During the water tour, there were no residential areas visible. But Blazer said there were some residential areas “on the other side” that were not visible by water. Under questioning by Cecil Times, Blazer said that those sites had anti-pollution steps already in place—such as a membrane liner and a slurry wall to guard against groundwater pollution. And he conceded that those areas had local goverenment-provided piped water services rather than individual private wells.

The Earleville dump does not have any such pollution protections, although the Corps is discussing inserting a membrane liner over part, but not all, of the dumpsite and a slurry wall in one area. The Corps wants to resume dumping over the entire 200+ acre dumpsite. Earleville area residents do not have county-provided piped water and rely on private wells, many of which are polluted by the Pearce Creek dumpsite.

Under questioning by Cecil Times, Blazer said that a recent Earleville community questionnaire was evaluated with 66 respondents out of more than 240 local residents to whom surveys were sent. However, that survey and its cover letter—sent about a month ago—did not specify a deadline for residents’ response.

Blazer told Cecil Times that the MPA and the Corps were looking at an “on site community solution” and were leaning against a locally popular alternative to pipe in certifiable clean water from the town of Cecilton, some 7 miles away. He said the Cecilton option seemed to be too costly, but he added that no decisions had been made. The basic infrastructure costs for fixing the local well pollution problems would likely be borne by the MPA, so reduced costs benefit that agency.

In addition, the MPA official did not specify how an on-site option—such as drilling a large community well, into the same aquifers that have been deemed polluted by the Pearce Creek dumpsite– would address local residents’ concerns to provide guaranteed safe drinking water and assure that residents could sell their homes in the future.

Meanwhile, Blazer and Corps officials held a private, limited guest list chat-and-chew meeting Monday night at a Chesapeake City restaurant to discuss the Pearce Creek dumpsite. (It was unclear how that, and some previous private restaurant meetings, complied with state and federal public information and open meeting regulations for discussions of public policy issues.)

Sources said that officials told the limited guest list that the MPA and the Corps would deliver “their plan” on how to resolve the Earleville water pollution problems by October.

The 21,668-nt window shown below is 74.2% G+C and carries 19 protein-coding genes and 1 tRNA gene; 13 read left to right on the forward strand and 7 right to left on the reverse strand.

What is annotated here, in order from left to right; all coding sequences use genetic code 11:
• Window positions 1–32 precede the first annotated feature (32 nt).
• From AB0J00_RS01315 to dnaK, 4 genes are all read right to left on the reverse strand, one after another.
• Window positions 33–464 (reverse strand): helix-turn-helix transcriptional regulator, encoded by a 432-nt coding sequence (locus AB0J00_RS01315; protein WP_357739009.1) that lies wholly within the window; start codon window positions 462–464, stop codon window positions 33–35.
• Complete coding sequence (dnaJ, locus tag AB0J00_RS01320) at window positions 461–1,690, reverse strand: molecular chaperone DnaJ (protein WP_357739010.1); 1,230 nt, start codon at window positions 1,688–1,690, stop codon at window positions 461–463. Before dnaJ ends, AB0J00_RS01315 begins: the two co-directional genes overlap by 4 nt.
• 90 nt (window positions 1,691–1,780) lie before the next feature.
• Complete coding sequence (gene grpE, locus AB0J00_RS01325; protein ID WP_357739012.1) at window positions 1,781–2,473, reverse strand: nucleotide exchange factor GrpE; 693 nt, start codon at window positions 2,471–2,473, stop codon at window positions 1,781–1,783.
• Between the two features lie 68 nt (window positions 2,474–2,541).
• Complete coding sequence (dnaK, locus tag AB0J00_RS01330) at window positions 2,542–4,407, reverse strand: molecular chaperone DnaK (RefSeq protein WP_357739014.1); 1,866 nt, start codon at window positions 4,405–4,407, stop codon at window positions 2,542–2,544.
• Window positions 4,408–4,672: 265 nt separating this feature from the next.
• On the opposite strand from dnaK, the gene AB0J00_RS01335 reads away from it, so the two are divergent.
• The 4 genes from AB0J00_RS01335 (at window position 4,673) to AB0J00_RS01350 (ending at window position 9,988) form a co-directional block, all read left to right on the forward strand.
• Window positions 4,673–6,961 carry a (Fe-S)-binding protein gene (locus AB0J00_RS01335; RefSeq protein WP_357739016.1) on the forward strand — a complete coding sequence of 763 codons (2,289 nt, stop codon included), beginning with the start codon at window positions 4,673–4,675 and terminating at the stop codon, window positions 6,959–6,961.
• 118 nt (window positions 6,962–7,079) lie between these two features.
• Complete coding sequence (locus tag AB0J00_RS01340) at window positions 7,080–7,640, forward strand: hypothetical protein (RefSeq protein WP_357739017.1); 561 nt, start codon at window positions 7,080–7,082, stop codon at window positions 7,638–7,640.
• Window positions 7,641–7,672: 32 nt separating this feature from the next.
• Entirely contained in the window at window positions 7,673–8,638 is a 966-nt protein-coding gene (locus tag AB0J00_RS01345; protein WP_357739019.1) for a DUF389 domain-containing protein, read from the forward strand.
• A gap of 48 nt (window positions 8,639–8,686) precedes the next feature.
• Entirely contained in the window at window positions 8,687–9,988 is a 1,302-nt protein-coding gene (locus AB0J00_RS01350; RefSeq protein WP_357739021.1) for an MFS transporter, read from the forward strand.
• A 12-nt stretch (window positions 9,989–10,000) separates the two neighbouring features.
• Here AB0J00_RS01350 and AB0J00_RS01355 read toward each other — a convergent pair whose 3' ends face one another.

The MPA also offered to provide a “consultant” to leaders of the West View Shores and Bay View Estates communities most affected by the dumpsite contamination to discuss “water flows” in the area, sources said,. The suggested consultant was an employee of the Maryland Geological Survey, a state employee whose services would likely be free to another state agency like MPA.

Some local residents believe that any consultant should be a private, independent engineering consultant—rather than a state employee—and one who could evaluate the costs and engineering issues related to running a pipeline from the certifiably-clean Town of Cecilton water system.

Attending the Port tour on Tuesday were Cecil County Councilors Robert Hodge (R-5), Dr. Alan McCarthy (R-1) and Joyce Bowlsbey (R-2). County Executive Tari Moore was ill and could not attend. Dick Sossi, a former state delegate and member of the Environmental Matters Committee that often dealt with Port issues, attended on behalf of US Rep. Andy Harris (R-1).

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3 Responses to Baltimore Port Hosts PR Tour to Press Cecil County for Renewed Dumping in Earleville; Cheap Ideas for Polluted Water Wells?

  1. John Cole on June 20, 2013 at 7:15 am

    Stop the snow and fix the problem for the residents of Earleville.

    According to Kathy Broadwater, deputy executive director of MPA, approximately 14,600 people work at the Port of Baltimore, and it generates another 25,410 in indirect jobs and pays $304 million in state, county and municipal taxes.

    This is a State issue – should we really allow the Corps of Engineers (A Federal dept.) to jeopardize the Port of Baltimore, and the employment and revenues?

    Surely the cost of a 7 mile pipeline is not an insurmountable problem to preserve the Port of Baltimore business?

    The problem, for the residents of Earleville, and apparently the MPA, is urgent; it is time for the Corps of Engineers and the State of Maryland to immediately resolve this issue.

  2. Joe C on June 20, 2013 at 8:51 pm

    I have a great idea, Tari Moore could give the dredge materials to her buddies at YBP and they could make block out of it! Then Clark Turner will be able to build cheap houses in Cecil County.

  3. Brian McQuade on August 26, 2013 at 10:32 pm

    There are numerous alternatives to Pearce Creek. The Port Authority knows them, so the focus on such a controversial site as Pearce Creek is very odd.